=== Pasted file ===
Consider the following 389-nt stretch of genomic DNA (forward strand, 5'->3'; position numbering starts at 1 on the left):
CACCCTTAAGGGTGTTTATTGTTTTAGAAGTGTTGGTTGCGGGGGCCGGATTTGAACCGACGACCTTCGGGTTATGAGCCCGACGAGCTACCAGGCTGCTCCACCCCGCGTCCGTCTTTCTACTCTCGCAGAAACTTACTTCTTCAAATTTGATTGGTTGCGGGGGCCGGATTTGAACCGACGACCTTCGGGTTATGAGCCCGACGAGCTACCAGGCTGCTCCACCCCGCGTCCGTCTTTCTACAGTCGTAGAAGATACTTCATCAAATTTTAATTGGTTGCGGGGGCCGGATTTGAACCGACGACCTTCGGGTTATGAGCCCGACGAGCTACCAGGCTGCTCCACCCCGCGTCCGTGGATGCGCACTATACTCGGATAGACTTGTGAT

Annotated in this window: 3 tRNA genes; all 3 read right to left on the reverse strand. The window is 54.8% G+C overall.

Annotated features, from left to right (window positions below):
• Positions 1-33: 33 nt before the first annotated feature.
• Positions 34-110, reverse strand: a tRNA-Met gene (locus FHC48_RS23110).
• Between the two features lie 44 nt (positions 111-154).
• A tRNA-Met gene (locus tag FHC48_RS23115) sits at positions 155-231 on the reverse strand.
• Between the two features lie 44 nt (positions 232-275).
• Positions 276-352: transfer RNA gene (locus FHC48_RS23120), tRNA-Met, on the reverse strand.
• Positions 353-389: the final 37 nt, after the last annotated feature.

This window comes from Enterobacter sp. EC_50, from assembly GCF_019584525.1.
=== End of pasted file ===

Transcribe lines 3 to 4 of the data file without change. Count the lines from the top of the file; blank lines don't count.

Annotated in this window: 3 tRNA genes; all 3 read right to left on the reverse strand. The window is 54.8% G+C overall.

Annotated features, from left to right (window positions below):